OK, so you don’t eat for a day and don’t drink anything for 12 hours. You step on the scale the next day and you’re down half a kilo. New Year’s Resolution achieved.
Now pass the chocolate.
Really, what’s the point of that?
The purpose of making a resolution is to keep it, and effectively make some sort of positive change in your life. Experts tell us that resolutions should follow the “SMART” formula:
- be set within a Time frame.
A new year’s resolution gone wrong: A year of taking vitamins…
Even then, there are no guarantees it will work out how you plan. The last time I made a resolution that I actually kept was over a decade ago. My resolution was not just to eat healthier, but to be vegetarian from January 1 to December 24 of the following year, allowing myself to end the resolution by eating Christmas turkey the next year.
No red meat and no poultry. No beef, no pork, no lamb, no chicken, no turkey. Any kind of flesh that came from a land animal was out. I figured that fish was OK and since I was raised in the maritimes, that keeping in one source of animal protein that I knew how to cook wouldn’t be a bad idea.
I did it.
I didn’t eat any red meat or poultry for an entire year. When I started, I had no vegetarian recipes in my repertoire and I had never purposefully eaten vegetarian food in my life. That year, I ate a lot of canned tuna, peanut butter and tofu.
And beans. We can’t forget the beans. Supper that year included beans on toast at least twice a week.
By the time my annual physical rolled around and we had some blood tests done, we found out that my iron levels at a level so unacceptably low that the doctor went off on an animated and emphatic rant about not knowing how I could even possibly get out of bed and function on any meaningful level. I was a bit tired, I had to admit. Listening to the rant made me more tired.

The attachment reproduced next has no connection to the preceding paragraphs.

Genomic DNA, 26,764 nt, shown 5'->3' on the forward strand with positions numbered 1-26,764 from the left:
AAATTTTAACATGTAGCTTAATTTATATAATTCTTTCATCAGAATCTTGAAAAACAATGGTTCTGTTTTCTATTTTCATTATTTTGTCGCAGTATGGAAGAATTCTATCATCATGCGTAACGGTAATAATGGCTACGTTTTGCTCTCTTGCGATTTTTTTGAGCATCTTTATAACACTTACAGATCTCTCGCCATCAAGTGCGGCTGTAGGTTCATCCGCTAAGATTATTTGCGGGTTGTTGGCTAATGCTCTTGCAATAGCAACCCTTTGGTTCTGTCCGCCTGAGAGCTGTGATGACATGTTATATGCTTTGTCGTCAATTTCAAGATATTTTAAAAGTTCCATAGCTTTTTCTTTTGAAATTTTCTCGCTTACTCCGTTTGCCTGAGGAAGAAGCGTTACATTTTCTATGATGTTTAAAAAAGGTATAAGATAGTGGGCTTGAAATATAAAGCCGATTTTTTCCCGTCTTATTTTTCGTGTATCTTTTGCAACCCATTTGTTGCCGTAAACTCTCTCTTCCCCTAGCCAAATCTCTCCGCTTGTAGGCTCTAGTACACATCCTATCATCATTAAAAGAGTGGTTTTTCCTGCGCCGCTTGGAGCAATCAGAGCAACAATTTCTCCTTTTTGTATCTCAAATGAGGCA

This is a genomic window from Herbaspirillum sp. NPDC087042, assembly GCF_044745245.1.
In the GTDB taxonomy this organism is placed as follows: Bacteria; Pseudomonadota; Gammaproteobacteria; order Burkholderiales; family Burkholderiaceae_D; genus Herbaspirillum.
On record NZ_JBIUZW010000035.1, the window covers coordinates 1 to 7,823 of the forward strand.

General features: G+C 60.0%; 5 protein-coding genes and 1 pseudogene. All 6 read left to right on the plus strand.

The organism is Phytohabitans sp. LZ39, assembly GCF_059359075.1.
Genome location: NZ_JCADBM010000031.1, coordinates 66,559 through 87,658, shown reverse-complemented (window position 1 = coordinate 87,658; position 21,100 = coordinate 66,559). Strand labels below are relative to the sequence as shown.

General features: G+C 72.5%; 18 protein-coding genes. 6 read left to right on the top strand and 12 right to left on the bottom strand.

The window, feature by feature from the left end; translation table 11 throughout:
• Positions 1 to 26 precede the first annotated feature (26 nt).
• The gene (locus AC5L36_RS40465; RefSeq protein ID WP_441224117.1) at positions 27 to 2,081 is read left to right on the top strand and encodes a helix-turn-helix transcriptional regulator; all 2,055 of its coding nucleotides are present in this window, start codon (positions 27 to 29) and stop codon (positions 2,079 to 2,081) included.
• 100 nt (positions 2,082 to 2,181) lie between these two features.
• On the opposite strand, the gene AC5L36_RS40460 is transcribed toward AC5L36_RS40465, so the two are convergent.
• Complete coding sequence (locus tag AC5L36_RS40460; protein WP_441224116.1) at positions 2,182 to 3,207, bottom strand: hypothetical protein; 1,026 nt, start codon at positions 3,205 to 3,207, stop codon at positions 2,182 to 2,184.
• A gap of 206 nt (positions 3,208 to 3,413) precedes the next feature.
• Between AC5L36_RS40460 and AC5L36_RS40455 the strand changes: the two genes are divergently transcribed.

The rant led to lectures on nutrition and being told to take a daily cocktail of iron, vitamin C and B12. That effectively turned my year of vegetarianism into a year of taking vitamins. The iron levels were at non-doctor-ranting level about the time I got to eat my turkey dinner, which promptly made me ill and gave me terrible indigestion that lasted about 3 days.
That was 1994.
No more beans on toast for dinner
Since then, there have been no more resolutions. I try to avoid beans on toast for dinner now, too.
But recently I thought to myself, well maybe it is time to revisit this whole idea of a New Year’s Resolution. What if a resolution was not about doing something just for the sake of doing it? Or just to be able to claim victory at the end of the year to say “Yay! I did it!” and quietly ask yourself inside, “Now why did I do that, really?”
Those of us who are really stubborn and headstrong are more likely to keep our resolutions, I think. But then I wonder, what the point was to achieve whatever it was, except to prove that you could do it? That you were stubborn enough to do it. To what end?
All good experiments start with a question
This led to more questions, which eventually led to the decision to try an experiment that would ultimately result in me breaking my 18-year habit of not making any New Year’s Resolutions. As with all worthy experiments, this one starts with a question or two: